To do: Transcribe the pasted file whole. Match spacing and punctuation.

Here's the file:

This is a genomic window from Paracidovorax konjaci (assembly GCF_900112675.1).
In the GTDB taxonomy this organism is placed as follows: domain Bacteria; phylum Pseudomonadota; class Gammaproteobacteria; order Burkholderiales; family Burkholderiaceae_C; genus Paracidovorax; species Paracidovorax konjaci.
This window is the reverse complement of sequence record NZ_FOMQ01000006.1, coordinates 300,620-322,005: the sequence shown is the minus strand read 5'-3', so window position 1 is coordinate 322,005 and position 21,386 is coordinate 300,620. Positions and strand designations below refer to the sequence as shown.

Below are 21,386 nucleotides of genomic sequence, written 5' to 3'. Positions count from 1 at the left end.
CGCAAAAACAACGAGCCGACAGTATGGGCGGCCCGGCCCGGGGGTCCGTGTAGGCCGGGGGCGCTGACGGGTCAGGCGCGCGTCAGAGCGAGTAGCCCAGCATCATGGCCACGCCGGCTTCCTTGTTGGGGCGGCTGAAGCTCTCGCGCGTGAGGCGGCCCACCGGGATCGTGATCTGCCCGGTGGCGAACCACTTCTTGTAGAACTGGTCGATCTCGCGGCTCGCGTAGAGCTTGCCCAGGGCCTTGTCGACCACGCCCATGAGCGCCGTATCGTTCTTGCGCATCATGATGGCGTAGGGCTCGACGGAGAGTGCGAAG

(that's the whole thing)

This is a genomic window from Paracidovorax konjaci (assembly GCF_900112675.1).
In the GTDB taxonomy this organism is placed as follows: domain Bacteria; phylum Pseudomonadota; class Gammaproteobacteria; order Burkholderiales; family Burkholderiaceae_C; genus Paracidovorax; species Paracidovorax konjaci.
This window is the reverse complement of sequence record NZ_FOMQ01000006.1, coordinates 300,620-322,005: the sequence shown is the minus strand read 5'-3', so window position 1 is coordinate 322,005 and position 21,386 is coordinate 300,620. Positions and strand designations below refer to the sequence as shown.

Below are 21,386 nucleotides of genomic sequence, written 5' to 3'. Positions count from 1 at the left end.
CGCAAAAACAACGAGCCGACAGTATGGGCGGCCCGGCCCGGGGGTCCGTGTAGGCCGGGGGCGCTGACGGGTCAGGCGCGCGTCAGAGCGAGTAGCCCAGCATCATGGCCACGCCGGCTTCCTTGTTGGGGCGGCTGAAGCTCTCGCGCGTGAGGCGGCCCACCGGGATCGTGATCTGCCCGGTGGCGAACCACTTCTTGTAGAACTGGTCGATCTCGCGGCTCGCGTAGAGCTTGCCCAGGGCCTTGTCGACCACGCCCATGAGCGCCGTATCGTTCTTGCGCATCATGATGGCGTAGGGCTCGACGGAGAGTGCGAAG